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Varicose Veins Treatment

Find out more about the procedures, which we use to ensure that we permanently remove the underlying cause of each patient’s varicose veins.


To achieve our aim of not only permanently removing the underlying cause of the varicose veins but also the external visible signs of varicose veins, we follow The Whiteley Protocol®, a co-ordinated system of examination, investigation and diagnosis leading to an individually-tailored treatment plan, bespoke for every patient.

Introduced in 1999, it is The Whiteley Protocol® that makes The Whiteley Clinic unique in ensuring that each patient receives only the very best treatment, specific to their own condition.

This approach is in stark contrast with clinics who assume that varicose veins is a simple condition affecting just two principal veins, and who only use quick screening scans – often performed by the doctor themselves – as a pre-cursor to delivering a ‘one size fits all’ treatment.

It is precisely because we develop personalised treatment plans appropriate to each individual patient that we are unable to give exact prices for a proposed suite of procedures until such a time as one of our specialist Vascular Technologists has performed the extensive venous Duplex Ultrasound investigations.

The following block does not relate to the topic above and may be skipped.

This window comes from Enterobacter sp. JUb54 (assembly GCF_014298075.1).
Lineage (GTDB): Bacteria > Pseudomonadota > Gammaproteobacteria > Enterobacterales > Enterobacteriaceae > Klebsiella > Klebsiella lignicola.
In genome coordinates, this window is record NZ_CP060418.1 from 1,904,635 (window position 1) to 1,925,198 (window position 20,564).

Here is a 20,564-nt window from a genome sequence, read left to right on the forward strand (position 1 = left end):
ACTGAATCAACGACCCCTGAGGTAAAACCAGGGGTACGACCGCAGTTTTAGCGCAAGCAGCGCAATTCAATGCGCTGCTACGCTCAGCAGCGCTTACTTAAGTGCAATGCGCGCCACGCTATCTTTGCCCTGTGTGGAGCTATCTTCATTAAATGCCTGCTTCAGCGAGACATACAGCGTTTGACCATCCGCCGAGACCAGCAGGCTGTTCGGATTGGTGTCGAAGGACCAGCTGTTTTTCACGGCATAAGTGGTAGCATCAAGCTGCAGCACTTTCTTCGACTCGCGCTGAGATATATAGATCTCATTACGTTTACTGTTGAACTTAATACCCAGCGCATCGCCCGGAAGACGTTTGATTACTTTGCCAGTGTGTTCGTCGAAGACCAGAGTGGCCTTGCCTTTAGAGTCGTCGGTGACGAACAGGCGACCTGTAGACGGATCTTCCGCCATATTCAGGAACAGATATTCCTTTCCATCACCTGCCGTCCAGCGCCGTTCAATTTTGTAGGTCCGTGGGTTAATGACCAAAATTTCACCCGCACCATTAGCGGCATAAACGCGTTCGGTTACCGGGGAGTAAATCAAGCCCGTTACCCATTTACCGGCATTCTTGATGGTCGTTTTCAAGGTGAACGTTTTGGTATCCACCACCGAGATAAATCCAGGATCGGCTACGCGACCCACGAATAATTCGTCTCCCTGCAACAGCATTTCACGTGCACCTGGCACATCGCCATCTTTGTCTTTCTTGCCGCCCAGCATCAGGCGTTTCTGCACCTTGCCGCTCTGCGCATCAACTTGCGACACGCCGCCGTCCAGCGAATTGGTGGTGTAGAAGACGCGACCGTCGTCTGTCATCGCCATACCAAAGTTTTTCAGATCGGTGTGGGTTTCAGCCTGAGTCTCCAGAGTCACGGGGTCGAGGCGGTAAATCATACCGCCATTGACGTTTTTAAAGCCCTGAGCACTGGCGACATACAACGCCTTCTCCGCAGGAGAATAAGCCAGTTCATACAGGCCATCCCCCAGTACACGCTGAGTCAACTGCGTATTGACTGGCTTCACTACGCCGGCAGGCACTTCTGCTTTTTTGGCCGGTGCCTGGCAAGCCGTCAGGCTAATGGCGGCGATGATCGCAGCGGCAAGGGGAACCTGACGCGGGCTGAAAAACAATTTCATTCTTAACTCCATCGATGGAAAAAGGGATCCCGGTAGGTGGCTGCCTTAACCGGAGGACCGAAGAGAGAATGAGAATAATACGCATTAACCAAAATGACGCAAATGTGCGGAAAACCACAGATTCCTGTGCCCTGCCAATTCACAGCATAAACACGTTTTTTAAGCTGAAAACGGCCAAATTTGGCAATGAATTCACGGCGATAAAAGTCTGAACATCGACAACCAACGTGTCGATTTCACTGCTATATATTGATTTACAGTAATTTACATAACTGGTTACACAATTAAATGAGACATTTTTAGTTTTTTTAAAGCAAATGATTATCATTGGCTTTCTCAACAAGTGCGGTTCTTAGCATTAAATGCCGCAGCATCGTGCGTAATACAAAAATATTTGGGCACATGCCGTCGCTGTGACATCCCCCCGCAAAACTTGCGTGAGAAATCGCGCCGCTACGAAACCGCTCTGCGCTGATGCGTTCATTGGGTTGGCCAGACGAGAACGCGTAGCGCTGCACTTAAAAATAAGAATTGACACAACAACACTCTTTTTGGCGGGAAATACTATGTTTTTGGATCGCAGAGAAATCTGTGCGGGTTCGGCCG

After your assessment with one of our specialist Vascular Technologists, you will be given a full breakdown of the bespoke treatment plan recommended for you, which may include a number of the following options and procedures, all available at The Whiteley Clinic.

Please click on individual procedures below for more information:

All of these procedures offered under The Whiteley Protocol® are performed under local anaesthetic as ‘walk in, walk out’ surgery – often called ‘ambulatory’ surgery. This means that, unless there are any exceptional circumstances, patients should be back to work and back to relatively normal activities the day following treatment.


Which veins can be affected?

Research conducted by The Whiteley Clinic reveals that varicose veins are nothing like as simple a condition as some doctors would have you believe.

Until very recently, the accepted medical opinion was that there were only two main veins involved in the condition of varicose veins: the Great Saphenous Vein (GSV) – also formerly known as the Long Saphenous Vein* (LSV) – and the Small Saphenous Vein (SSV) – also formerly known as the Short Saphenous Vein*.

Research undertaken at The Whiteley Clinic and published in multiple peer-reviewed medical journals has shown that this simplistic view of the underlying cause of varicose veins is incorrect for the vast majority of patients. Varicose veins not only arise from valves failing in the GSV and SSV, but also in the Anterior Accessory Saphenous Vein, in incompetent perforating veins, in abnormal second GSVs and SSVs and in pelvic varicose veins.

Indeed, far from GSV and SSV being the principal veins affected, our research shows quite clearly that patients with varicose vein problems exclusively in these two veins are actually in the minority.

* By international agreement, these older names have now been superseded.